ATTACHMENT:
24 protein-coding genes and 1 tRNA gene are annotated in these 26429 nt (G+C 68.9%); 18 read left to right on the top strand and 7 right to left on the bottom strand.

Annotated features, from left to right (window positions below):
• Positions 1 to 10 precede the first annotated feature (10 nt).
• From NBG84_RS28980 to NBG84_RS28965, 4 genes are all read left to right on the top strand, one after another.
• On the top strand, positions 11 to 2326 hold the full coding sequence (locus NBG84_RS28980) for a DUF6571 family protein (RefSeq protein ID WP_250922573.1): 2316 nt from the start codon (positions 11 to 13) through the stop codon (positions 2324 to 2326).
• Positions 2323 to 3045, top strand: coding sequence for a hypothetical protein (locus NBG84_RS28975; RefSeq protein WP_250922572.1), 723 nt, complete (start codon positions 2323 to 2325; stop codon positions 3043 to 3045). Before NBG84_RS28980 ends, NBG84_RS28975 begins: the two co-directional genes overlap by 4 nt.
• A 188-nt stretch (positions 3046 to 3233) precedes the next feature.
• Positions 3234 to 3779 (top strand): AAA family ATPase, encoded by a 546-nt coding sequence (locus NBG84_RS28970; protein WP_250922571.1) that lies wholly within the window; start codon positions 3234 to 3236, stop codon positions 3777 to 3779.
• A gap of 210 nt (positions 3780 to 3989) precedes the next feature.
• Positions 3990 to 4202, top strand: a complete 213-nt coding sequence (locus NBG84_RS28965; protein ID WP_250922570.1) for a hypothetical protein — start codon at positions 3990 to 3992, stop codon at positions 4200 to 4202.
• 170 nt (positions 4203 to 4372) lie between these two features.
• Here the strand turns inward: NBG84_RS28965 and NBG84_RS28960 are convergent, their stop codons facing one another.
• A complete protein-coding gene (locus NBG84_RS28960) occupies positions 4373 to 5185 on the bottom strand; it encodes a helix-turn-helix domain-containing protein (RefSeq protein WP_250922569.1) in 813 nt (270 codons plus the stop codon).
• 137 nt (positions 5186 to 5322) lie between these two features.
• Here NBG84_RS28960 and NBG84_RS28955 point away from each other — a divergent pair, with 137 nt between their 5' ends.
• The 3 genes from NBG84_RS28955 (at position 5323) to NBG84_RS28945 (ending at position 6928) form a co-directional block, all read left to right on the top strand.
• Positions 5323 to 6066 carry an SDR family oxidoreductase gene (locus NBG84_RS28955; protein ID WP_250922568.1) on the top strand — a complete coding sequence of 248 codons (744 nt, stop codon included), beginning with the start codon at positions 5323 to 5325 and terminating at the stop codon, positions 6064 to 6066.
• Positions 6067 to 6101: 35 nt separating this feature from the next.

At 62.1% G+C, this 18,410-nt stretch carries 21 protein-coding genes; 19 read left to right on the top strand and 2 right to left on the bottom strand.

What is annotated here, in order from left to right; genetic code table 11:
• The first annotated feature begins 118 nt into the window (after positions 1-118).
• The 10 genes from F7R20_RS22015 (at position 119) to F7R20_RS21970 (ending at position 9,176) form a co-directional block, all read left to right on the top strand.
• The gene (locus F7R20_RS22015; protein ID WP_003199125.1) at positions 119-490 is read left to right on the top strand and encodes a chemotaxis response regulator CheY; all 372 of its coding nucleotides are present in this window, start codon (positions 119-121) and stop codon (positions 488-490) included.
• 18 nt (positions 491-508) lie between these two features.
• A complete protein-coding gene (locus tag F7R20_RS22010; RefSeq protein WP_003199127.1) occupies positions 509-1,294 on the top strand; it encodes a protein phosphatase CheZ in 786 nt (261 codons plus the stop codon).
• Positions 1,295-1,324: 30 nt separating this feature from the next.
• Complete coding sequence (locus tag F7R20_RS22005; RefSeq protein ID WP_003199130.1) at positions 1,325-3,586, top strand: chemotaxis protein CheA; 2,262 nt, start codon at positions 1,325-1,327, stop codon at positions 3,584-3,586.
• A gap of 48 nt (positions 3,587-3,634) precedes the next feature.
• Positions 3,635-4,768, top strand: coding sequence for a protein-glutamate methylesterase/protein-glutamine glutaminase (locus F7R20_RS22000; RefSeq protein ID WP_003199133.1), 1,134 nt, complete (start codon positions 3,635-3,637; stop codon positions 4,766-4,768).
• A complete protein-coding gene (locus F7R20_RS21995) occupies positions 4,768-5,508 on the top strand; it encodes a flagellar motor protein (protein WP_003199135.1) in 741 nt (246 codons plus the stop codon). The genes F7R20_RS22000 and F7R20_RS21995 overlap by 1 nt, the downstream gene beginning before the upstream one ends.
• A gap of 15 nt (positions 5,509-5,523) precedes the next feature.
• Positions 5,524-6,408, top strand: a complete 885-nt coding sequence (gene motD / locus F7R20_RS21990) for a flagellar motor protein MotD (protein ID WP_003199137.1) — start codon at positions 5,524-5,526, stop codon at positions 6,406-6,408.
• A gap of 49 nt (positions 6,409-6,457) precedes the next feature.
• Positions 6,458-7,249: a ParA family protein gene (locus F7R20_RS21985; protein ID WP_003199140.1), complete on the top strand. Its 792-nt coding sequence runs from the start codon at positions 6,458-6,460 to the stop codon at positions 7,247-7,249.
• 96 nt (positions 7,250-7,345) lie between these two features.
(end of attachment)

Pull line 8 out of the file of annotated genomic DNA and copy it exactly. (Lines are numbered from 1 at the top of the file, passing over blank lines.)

• Positions 3234 to 3779 (top strand): AAA family ATPase, encoded by a 546-nt coding sequence (locus NBG84_RS28970; protein WP_250922571.1) that lies wholly within the window; start codon positions 3234 to 3236, stop codon positions 3777 to 3779.